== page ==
Future of Army Aviation Rinding Remains Murky.

Author:Harper, Jon

* The Army has ambitious plans to acquire next-generation aircraft as it gears up for great power competition. But uncertainty about future vertical lift programs and other modernization efforts leaves an unclear picture of what lies ahead, analysts say.

The service has about 4,300 piloted aircraft, most of which are helicopters, according to the Congressional Budget Office. The H-60 Black Hawks, AH-64 Apaches and H-47 Chinooks account for most of the rotary wing platforms.

"Their eventual replacement dominates the Army's future procurement costs," said a recent CBO report titled, "The Cost of Replacing Today's Army Aviation Fleet."

The study projects that the annual cost of replacing the systems in the current fleet would decline during the 2020s, from about $4 billion in 2018 to approximately $1.5 billion in 2027, before increasing to more than $4 billion per year through the early to mid-2030s as procurement for future vertical lift programs ramps up.

"Because the Army made considerable investments in aircraft between 2007 and 2016, relatively few aircraft are near the end of their service life, reducing the number of aircraft to be replaced during the 2020s," the report said.

Secretary of the Army Mark Esper said the service wants systems that could perform well against advanced adversaries such as China and Russia.

"What we need first and foremost is an attack reconnaissance capability," he said during remarks at the Brookings Institution. "That's an aircraft that has the speed, the range, the survivability to penetrate robust air defense systems, get deep behind the enemy and do a number of things." The future attack reconnaissance aircraft, or FARA, is the No. 1 priority for future vertical lift, he noted. The service hopes to begin procuring it by the late 2020s.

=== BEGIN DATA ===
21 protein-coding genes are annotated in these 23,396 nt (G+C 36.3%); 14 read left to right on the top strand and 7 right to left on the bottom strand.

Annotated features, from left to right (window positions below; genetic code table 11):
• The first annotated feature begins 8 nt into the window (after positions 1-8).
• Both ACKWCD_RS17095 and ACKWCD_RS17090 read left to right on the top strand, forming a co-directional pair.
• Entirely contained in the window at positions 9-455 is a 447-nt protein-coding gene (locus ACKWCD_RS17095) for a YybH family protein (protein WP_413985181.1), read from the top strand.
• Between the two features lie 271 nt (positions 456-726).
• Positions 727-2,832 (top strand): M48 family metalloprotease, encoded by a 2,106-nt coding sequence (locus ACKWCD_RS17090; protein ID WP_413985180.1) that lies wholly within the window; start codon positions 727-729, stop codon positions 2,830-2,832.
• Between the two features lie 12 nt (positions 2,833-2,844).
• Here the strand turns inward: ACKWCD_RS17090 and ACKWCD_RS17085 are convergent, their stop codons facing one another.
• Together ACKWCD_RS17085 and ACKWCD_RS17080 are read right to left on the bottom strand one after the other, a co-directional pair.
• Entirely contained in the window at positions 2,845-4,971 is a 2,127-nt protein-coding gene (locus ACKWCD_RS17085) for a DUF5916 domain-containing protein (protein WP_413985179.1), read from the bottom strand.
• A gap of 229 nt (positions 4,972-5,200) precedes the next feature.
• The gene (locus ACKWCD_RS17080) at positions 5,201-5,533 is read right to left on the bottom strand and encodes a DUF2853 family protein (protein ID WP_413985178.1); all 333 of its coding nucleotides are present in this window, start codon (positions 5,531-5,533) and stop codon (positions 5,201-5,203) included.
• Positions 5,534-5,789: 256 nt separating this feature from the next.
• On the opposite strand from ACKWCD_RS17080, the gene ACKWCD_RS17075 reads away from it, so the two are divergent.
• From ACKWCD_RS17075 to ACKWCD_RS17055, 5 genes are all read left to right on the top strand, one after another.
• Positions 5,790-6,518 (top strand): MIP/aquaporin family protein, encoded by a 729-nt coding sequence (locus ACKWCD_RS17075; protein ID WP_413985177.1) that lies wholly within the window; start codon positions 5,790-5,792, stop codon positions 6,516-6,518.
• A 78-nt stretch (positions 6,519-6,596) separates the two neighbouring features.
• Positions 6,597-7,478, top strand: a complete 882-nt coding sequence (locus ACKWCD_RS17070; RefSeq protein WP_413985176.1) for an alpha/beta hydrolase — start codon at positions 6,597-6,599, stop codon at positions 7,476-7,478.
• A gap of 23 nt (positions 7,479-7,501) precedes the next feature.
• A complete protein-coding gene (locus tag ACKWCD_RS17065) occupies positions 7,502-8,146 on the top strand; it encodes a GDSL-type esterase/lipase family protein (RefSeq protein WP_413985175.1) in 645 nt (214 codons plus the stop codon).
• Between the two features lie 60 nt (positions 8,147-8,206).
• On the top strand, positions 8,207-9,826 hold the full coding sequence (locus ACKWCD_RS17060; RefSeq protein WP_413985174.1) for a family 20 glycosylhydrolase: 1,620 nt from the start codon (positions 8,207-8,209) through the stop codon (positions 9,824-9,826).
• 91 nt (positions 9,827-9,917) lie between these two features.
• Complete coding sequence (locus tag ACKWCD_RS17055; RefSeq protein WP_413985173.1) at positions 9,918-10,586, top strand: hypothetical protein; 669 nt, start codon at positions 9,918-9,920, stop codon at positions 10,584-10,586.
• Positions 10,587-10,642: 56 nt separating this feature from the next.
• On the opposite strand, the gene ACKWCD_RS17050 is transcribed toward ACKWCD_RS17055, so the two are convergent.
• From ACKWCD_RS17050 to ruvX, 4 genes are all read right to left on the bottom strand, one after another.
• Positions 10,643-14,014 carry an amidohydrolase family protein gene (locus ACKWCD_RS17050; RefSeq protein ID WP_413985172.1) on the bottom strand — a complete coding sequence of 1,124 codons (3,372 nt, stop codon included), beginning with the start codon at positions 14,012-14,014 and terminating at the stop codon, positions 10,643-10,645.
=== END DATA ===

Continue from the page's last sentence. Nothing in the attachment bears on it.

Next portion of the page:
The second priority is the future long-range assault aircraft, or FLRAA, to replace the Black Hawk. The Army also needs to ponder a heavy vertical lift system that could replace the Chinook, he noted. That concept has not been as fleshed out as the FARA or FLRAA.

The Congressional Budget Office's estimates for Army aviation are subject to several sources of uncertainty, the report noted.

"The characteristics of the [FARA and FLRAA] have not been finalized, and technical challenges could change schedules, characteristics or costs," the study said. Additionally, an aircraft's retirement may be accelerated or postponed, platforms may be retired and not replaced, and new...

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